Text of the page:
Teeth-grinding in teenagers could possibly suggest that they are being bullied at school or elsewhere, according to a new research.
The study, published in the Journal of Oral Rehabilitation, revealed that teenagers who experience verbal bullying are prone to suffer from teeth-grinding and sleep bruxism as compared to others.
That equated to 65% among the bullied students, compared to 17% among the others. Researchers studied the experiences of more than 300 teenagers in Brazil.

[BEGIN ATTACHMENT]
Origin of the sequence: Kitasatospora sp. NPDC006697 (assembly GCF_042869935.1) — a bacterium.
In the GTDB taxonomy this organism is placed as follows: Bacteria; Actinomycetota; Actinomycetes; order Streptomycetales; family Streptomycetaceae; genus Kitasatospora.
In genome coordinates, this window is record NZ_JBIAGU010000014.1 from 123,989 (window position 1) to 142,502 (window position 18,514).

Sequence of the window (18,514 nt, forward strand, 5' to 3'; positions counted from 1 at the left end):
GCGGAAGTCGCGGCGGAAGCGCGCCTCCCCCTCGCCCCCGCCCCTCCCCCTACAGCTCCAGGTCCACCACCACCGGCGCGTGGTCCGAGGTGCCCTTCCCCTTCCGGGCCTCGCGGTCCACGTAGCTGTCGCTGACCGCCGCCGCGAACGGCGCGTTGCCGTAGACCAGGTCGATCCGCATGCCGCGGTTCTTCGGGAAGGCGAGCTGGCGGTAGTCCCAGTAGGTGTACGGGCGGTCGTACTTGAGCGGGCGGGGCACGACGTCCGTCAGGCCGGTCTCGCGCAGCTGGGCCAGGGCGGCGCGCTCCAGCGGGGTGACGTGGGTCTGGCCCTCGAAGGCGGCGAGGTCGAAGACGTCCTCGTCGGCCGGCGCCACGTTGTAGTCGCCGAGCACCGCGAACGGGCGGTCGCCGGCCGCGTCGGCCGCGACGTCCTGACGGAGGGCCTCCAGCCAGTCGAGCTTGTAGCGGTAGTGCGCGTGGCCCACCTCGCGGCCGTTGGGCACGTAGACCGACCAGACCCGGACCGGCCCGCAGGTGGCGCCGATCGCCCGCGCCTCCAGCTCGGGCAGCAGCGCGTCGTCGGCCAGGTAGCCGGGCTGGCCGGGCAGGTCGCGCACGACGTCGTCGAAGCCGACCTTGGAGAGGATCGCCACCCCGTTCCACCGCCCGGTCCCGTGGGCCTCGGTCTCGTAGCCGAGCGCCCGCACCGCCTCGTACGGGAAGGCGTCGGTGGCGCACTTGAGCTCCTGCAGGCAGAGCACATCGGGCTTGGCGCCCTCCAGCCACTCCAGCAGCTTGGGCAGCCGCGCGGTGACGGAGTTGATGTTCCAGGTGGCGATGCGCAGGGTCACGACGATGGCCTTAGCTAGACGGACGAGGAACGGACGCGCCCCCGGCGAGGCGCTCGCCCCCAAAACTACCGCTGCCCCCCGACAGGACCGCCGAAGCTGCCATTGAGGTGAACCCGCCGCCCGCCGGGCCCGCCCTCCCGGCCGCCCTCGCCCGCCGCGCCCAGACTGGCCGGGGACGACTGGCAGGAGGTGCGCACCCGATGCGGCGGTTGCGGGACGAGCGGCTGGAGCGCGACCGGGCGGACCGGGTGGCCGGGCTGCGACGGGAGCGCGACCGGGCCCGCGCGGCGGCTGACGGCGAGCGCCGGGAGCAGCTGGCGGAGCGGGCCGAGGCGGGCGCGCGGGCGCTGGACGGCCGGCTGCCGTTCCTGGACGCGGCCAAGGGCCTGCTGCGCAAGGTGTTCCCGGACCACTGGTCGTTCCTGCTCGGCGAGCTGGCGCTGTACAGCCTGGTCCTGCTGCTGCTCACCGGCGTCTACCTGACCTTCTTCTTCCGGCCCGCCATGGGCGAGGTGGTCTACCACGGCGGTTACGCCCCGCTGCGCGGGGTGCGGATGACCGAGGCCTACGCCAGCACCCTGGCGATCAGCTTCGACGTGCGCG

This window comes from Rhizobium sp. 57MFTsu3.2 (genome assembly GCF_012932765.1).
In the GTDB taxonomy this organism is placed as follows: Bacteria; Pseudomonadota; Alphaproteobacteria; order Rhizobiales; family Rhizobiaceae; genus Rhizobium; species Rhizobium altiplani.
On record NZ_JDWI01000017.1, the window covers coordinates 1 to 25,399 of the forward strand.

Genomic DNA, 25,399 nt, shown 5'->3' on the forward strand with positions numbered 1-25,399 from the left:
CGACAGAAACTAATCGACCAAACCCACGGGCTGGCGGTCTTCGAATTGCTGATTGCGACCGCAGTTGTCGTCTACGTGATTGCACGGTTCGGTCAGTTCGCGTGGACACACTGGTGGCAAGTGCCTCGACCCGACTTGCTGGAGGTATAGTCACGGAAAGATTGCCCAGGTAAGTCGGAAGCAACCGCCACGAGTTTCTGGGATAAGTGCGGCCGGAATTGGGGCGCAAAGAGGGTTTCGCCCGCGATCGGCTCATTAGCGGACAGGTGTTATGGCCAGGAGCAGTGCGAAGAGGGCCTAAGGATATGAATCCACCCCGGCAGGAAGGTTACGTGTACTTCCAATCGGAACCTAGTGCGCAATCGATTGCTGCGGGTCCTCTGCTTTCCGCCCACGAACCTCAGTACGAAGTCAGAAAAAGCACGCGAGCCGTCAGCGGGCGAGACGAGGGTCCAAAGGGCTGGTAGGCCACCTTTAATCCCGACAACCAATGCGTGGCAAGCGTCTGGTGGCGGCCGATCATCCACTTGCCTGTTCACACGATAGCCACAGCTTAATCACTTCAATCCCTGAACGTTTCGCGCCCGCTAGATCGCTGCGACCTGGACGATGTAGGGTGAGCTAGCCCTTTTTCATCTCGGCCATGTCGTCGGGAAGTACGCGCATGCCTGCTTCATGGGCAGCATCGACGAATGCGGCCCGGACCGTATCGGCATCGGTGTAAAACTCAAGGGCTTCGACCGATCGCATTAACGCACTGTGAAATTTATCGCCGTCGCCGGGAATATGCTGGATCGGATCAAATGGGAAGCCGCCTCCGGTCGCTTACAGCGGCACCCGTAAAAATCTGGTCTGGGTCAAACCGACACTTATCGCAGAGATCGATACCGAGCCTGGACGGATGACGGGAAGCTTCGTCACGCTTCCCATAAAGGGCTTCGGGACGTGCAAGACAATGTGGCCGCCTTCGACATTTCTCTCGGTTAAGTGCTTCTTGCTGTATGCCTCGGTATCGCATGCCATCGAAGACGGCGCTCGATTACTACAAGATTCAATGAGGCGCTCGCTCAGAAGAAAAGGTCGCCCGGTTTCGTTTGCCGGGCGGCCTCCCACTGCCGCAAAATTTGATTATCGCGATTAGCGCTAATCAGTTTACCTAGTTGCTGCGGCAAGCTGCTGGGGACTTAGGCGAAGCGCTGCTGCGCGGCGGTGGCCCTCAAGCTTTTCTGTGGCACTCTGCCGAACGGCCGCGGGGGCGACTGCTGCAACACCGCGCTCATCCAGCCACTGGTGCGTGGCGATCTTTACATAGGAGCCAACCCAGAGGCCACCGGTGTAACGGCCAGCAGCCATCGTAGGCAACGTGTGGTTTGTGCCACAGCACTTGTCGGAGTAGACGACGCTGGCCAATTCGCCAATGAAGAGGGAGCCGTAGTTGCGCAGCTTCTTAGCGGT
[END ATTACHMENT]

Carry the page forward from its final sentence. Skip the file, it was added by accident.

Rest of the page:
Dr Nigel Carter, from the Oral Health Foundation, said “Grinding teeth may not sound like a priority within the wider picture, but it could prove to give a vital insight into a child’s state of mind and could be an important sign for us to identify bullying at an earlier stage.”
He said sleep bruxism could be particularly damaging – but people were often unaware they were doing it. “The first people know of it is usually when they wake up their sleeping partner,” Dr Carter said.
Moreover, teeth-grinding may also lead to headaches, worn-down teeth and disrupted sleep, point out experts. The sound of grinding has even been compared to the noise from a circular saw.